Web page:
But I am sure it doesn’t matter a whole lot when it comes to the publishing phenomenon of the “Fifty Shades of Grey” trilogy (below), by E.L. James, that has been flying out of bookstores all over the country. Tongues are buzzing, or is it wagging, about the books and their subversive taboo sensuality. (Sounds a bit like all those must-read banned books from the 1950s, no? Are we that bored again in our real lives?) 

So far, it largely seems a women’s phenomenon. Even President Barack Obama said he didn’t know about them, but added in good humor that would ask First Lady Michelle Obama if she had a copy on the night stand at home in The White House.

So far, The Ear has seen no news of her response.

It’s probably safer that way, especially in a campaign year, no?

Apparently, the novels make references to or could suggest quite a lot of classical music. (So, will some libraries ban the music just as they have already banned the novels?)

So now the record label EMI is cashing in on the phenom books by releasing a bestselling “50 Shades of Classical Music” anthology as part of its downloadable “50 Best” series — for $5.99 It has 15 tracks of the music specifically mentioned in the novels plus another 35 tracks that maintain — should we say, prolong — the same kind of experience and atmosphere.

Here are links with more information:

http://www.sacbee.com/2012/07/02/4606087/emi-classics-releases-50-shades.html

http://www.starpulse.com/news/index.php/2012/07/04/check_out_fifty_shades_of_classical_mu

“Experience the Dark Side of Classical Music” runs the advertising.

Hmm—sure sounds tempting. Sexy, even.

So here is a link to the Official Site:

http://www.greatestclassical.com/

It sounds crassly commercial and exploitative – kind of like the books themselves – but maybe that is a wrong or hasty assessment.

What do you think of the books and the idea of a classical music anthology inspired by them?

The Ear wants to hear.


Classical music news: Chinese pianist Yundi Li leaves EMI and returns to Deutsche Grammophon as his home recording label, according to the Wall Street Journal.

May 8, 2012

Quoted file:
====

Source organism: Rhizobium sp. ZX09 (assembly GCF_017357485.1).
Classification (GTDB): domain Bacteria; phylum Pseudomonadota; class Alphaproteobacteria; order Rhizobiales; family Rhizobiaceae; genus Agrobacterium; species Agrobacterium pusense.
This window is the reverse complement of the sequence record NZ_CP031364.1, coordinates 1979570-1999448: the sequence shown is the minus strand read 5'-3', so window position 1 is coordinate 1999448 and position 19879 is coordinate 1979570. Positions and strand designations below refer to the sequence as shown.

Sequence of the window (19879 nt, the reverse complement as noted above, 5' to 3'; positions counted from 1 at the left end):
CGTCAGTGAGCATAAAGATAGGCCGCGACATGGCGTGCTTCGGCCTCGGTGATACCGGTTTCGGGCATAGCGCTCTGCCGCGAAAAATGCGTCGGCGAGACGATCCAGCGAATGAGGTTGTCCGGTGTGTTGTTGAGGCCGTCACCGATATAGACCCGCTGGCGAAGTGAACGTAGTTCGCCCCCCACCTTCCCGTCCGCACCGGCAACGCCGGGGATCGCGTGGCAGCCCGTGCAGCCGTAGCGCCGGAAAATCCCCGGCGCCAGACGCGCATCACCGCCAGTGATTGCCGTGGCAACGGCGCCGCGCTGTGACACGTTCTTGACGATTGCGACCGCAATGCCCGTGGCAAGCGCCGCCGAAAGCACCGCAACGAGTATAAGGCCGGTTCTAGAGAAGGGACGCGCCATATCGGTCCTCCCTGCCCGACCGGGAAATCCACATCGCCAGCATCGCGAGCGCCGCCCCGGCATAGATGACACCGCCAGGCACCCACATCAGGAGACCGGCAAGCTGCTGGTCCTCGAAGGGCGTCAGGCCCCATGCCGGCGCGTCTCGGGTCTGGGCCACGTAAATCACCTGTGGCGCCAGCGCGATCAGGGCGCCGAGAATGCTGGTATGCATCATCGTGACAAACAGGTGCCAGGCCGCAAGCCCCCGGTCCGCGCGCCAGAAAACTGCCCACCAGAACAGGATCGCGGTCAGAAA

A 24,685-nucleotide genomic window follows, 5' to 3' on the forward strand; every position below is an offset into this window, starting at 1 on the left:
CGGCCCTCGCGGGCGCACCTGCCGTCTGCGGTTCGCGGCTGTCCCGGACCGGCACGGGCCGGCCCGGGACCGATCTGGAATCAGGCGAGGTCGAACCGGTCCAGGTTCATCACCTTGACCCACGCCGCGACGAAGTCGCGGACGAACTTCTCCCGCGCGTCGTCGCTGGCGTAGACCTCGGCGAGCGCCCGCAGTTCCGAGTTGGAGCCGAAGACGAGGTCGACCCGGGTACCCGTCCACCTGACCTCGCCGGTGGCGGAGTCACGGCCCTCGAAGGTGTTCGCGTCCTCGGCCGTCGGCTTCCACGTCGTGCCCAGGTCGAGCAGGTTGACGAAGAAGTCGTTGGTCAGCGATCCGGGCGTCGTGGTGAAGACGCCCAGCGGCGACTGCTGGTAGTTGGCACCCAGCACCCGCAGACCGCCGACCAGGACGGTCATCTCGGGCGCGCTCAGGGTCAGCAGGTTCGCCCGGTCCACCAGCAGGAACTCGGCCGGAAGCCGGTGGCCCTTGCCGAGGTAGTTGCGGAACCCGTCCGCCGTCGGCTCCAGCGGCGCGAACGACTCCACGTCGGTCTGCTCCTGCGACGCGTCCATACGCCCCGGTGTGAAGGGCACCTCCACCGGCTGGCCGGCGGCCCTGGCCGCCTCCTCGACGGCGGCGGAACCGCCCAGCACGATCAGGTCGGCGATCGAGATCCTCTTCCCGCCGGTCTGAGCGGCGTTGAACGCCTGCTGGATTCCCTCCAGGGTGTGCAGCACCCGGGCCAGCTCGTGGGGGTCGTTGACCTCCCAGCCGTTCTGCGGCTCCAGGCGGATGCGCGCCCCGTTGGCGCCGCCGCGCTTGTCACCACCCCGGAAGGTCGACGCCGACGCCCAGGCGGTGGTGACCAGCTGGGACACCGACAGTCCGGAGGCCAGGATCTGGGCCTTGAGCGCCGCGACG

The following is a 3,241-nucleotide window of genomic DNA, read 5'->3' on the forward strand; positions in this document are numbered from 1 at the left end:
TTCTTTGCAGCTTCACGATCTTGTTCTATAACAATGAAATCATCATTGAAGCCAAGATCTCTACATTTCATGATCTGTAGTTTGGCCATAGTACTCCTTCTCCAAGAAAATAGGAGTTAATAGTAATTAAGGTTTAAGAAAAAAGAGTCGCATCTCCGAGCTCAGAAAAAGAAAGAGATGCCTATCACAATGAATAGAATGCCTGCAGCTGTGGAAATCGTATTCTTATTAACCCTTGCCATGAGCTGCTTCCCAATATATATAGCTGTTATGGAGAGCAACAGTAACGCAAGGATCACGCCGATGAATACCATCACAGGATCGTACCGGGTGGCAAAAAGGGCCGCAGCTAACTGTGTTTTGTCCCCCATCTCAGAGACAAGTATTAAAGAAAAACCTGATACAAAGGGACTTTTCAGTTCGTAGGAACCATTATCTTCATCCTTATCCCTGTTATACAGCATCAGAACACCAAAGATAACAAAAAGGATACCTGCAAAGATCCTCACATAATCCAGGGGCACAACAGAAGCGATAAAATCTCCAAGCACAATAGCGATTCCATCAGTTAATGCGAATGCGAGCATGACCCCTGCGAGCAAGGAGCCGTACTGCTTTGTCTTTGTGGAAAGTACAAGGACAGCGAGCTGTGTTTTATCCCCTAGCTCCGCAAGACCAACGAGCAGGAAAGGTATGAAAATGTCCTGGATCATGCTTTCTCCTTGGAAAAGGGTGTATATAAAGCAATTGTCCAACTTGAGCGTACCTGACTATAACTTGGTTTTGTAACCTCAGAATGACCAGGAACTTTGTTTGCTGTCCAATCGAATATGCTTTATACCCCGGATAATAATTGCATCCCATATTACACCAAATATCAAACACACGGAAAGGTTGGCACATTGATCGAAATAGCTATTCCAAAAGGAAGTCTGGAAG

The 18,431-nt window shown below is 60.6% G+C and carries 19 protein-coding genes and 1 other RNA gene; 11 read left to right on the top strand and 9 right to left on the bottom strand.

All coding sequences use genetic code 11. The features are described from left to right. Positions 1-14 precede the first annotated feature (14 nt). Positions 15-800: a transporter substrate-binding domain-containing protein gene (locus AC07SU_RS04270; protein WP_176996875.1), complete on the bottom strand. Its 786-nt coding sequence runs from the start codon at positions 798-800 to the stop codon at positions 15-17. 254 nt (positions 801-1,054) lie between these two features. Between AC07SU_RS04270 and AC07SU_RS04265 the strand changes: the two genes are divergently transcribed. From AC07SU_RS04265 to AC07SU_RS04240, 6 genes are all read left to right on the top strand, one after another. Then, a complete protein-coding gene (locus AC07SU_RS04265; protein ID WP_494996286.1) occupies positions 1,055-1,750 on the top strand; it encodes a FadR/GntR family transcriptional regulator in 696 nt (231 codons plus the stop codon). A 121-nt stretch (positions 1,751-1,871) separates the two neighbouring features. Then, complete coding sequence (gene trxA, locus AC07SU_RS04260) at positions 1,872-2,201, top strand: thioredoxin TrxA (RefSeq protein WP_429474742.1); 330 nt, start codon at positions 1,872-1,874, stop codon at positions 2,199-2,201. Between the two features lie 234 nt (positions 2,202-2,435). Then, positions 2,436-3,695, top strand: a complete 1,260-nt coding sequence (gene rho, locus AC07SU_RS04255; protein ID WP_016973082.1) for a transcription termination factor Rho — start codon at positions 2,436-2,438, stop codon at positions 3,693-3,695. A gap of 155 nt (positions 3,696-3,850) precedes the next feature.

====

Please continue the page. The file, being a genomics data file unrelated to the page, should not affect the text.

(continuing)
2 Comments

By Jacob Stockinger

There is good news to report on the recording front.

As of last Friday afternoon, the Hong Kong-based Chinese pianist Yundi Li (below) – at 18 the first Chinese pianist and the youngest person ever to win the International Chopin Competition in Warsaw (he did it back in 2000) – has left EMI and returned to Deutsche Grammophon.

Here is a link to a story in the Wall Street Journal:

http://online.wsj.com/article/SB122790914204065299.html

And here is another link to an Asian site:

http://www.asiaone.com/News/Latest%2BNews/Showbiz/Story/A1Story20120507-344346.html

This is good news because he was let go by Deutsche Grammophon when his superstar Chinese compatriot and competitor Lang Lang (below) was the big seller and demanded that Li be let go because Lang-Lang felt there just wasn’t room for two Chinese pianists at DG.

Then of course the best-selling and flamboyant Lang-Lang – nicknamed Bang Bang by some critics — sold out to Sony Classical that had gone shopping for him with a black check. He reportedly settled for a payment of $3 million – during a time when record companies were general cutting back on new releases and in-house artists.

So Li when to EMI, the British label that has had major financial problems recently.

For EMI, he changed his name simply to Yundi and recorded the complete Chopin nocturnes as the first installment of complete Chopin project that never materialized. He then recorded a live recital, with lots of Chopin and some Liszt, in Beijing; then he came up with an all-Chinese recital. All of the seemed like let-downs to The Ear.

Clearly, he seemed headed – steered, should I say — on the path to being the Lang Lang of EMI.

The charismatic and deeply musical Li deserved better than that. And now he has it.

I have yet to see an official announcement from DG or its parent company Universal, so I don’t know whether he will retain how new single name Yundi – which seems too precious and gimmicky — or return to Yundi Li, as I would like to see. (Similar to the way the punky British violinist Nigel Kennedy, below, went by the moniker Kennedy for a while and then came to his senses and returned to Nigel Kennedy.)

According to industry watchers and insiders like British journalist and critic Norman Lebrecht, for DG Li will record first popular Beethoven sonatas (the “Moonlight,” “Appassionata” and the “Pathetique”) and then Beethoven concertos for DG. 

That is a significant expansion of his repertoire and reputation, though his CD for DG of a recital in Vienna suggests those choices will be just fine. Nonetheless, it will be interesting to see the results and should mark a major course change for the better in his career. I hope his programs and recordings become more exploratory.

Anyway, The Ear sends out Congratulations to Yundi Li, to Deutsche Grammophon and to all piano fans.